Midcoast Maine Fishermen: ‘The Future Is Now!’
PORT CLYDE, Maine, Oct. 14 /PRNewswire-USNewswire/ — Glen Libby, chair of the Midcoast Fishermen’s Association (MFA), will express his vision for the future of Maine’s groundfish fishery at U.S. Senator Olympia J. Snowe’s field hearing on the sustainability of Maine’s groundfishing industry at 1:00 p.m. today, October 14, at City Hall in Portland, Maine.
Given the success of its Community Supported Fisheries program (CSF), the MFA sees a tremendous opportunity for conservation and positive economic change for Maine’s groundfish industry. Sector management, now being promoted by the New England Fishery Management Council, is planned for implementation in time for the 2010-fishing season.
“New England’s current management system for groundfish, Days-at-Sea, has been a dismal failure and has yet to meet the requirements of the Magnuson-Stevens Act,” declares Libby. “Sector allocation will enhance the ability of fishermen to develop new marketing systems like ours that allow for sustainability of the resource and profitability of community-based fishing businesses. We need a new type of fisheries management now; our families and communities depend on it.”
“Currently our market is based on volume,” explains Jennifer Litteral, director of marine programs at the Island Institute, a Rockland-based nonprofit that earlier this year received the NOAA Excellence Award for Coastal and Ocean Resource Management. “Fishermen catch higher volumes of fish that flood the market, resulting in lower prices. Because there is not sufficient volume allowed to be taken to ensure economic success, it has forced consolidation of the fishery and depletion of the stocks.”
By contrast, the MFA created the first CSF in New England, selling its fish under the brand Port Clyde Fresh Catch. The fishermen caught low volumes of high-quality fish and sold it for prices up to 10 times that of the wholesale market. In addition to increasing profits, this model achieves conservation of the resource by reducing the fishing effort. Libby relates another benefit: “Our customers know they are helping to preserve one of Maine’s last fishing communities while keeping their dollars at work in our local economy.”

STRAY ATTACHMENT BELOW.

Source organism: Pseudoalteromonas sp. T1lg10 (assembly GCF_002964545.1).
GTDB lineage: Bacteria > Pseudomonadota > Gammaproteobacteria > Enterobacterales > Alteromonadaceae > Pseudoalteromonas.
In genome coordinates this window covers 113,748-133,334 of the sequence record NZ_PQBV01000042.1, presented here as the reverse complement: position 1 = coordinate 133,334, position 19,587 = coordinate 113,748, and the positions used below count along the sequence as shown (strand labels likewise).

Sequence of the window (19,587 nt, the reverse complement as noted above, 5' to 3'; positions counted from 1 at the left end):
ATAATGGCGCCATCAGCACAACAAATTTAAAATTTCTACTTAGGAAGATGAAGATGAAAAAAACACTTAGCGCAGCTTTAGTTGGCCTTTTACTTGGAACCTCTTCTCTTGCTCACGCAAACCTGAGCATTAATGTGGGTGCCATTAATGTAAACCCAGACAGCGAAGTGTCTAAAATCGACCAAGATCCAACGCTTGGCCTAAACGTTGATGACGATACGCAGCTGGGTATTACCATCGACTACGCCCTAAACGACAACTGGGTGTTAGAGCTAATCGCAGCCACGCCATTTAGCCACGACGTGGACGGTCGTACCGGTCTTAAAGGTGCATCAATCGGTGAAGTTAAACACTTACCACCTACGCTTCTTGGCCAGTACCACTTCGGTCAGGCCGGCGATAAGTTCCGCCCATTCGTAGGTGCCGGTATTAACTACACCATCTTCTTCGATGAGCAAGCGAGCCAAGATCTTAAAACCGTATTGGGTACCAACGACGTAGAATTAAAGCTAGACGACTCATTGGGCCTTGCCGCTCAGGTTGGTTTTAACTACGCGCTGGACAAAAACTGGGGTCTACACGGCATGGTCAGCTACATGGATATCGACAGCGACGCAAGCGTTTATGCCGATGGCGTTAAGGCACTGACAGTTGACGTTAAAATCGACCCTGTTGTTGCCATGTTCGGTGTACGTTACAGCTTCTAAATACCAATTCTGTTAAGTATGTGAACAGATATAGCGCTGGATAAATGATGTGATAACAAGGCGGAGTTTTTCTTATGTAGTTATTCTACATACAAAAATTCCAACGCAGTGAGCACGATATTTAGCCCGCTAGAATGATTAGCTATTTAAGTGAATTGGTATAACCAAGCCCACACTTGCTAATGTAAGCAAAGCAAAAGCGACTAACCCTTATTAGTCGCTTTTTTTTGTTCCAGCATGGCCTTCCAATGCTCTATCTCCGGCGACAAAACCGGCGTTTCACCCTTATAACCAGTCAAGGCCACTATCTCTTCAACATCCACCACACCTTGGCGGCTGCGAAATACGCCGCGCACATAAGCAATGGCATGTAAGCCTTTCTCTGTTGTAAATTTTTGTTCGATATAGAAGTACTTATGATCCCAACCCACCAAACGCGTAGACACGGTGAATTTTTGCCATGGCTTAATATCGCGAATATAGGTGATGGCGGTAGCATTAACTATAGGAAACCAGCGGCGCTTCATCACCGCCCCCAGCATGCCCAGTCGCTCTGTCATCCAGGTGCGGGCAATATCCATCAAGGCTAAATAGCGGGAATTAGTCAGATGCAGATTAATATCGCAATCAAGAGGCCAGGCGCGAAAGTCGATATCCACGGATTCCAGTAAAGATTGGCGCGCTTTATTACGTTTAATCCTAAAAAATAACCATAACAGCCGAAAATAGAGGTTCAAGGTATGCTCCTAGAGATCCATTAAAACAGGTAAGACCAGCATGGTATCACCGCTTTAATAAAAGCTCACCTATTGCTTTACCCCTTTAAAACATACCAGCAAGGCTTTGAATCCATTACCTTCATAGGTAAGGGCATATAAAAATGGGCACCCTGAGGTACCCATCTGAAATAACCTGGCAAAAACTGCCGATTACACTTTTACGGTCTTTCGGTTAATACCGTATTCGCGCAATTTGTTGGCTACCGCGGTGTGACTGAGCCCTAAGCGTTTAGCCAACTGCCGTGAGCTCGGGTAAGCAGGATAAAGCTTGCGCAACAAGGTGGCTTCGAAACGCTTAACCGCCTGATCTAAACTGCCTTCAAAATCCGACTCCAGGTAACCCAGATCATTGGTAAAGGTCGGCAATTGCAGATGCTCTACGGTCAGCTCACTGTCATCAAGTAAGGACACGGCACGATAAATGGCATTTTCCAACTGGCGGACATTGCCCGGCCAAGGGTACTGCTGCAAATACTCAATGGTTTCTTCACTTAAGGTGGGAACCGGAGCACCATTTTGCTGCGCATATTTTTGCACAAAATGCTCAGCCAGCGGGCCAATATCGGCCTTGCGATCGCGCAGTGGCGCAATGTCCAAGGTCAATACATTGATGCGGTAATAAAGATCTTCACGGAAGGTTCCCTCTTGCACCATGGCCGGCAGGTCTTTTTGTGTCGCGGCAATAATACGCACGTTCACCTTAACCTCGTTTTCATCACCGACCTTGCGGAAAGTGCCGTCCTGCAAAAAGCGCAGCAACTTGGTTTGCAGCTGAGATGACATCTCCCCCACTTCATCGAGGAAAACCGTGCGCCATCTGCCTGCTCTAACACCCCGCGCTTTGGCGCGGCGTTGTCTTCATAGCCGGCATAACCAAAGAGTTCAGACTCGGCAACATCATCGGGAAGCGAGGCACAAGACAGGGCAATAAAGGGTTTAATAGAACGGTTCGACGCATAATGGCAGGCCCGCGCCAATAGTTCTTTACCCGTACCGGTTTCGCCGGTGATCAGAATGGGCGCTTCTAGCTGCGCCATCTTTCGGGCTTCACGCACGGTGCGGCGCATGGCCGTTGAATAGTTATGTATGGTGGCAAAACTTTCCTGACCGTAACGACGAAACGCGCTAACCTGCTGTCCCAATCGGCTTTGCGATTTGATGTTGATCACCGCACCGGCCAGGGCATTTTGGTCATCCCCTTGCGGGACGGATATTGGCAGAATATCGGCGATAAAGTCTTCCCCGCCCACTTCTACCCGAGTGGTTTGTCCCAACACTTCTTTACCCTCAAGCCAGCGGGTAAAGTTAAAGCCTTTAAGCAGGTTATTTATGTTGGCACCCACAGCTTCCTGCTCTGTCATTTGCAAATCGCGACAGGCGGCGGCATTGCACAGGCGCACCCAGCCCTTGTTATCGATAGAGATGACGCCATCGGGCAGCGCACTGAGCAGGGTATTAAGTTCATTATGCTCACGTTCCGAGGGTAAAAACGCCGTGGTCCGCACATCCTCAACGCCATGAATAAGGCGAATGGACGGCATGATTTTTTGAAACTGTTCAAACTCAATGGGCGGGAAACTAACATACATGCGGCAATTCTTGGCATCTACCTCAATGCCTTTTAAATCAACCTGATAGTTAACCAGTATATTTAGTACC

Libby adds, “Working within a sector will allow our fishermen to plan their trips as the market demands to ensure that they are getting the best price while enabling fish stocks to rebuild because the race is off.” Two sectors are already working successfully in Massachusetts. Sector-management systems create fishing cooperatives that are allocated a portion of the annual catch limit. This enables fishermen to decide how best to fish with their allocation, which provides flexibility and economic opportunities. Litteral comments, “We have to get beyond debating science and move toward implementing new management systems that will benefit Maine’s fishing communities. Libby asserts, “The fishermen I work with are determined to rebuild this fishery and leave it in better shape for future generations.”
Glen Libby is a lifelong second-generation fisherman from Port Clyde, Maine. He is currently chairman of the Midcoast Fishermen’s Association and president of the Midcoast Fishermen’s Cooperative. Additionally, he serves on the board of the Portland Fish Exchange and on the Maine Marine Resources Advisory Council. To speak with him, please call 207-701-7032 (cell) or 207-372-0628 (home). Visit http://www.midcoastfishermen.org/linksofinterest.html for his full testimony.
Midcoast Fishermen’s Association
CONTACT: Kim Libby, Midcoast Fishermen’s Association, +1-207-372-8065,firstname.lastname@example.org
Web Site: http://www.midcoastfishermen.org/linksofinterest.html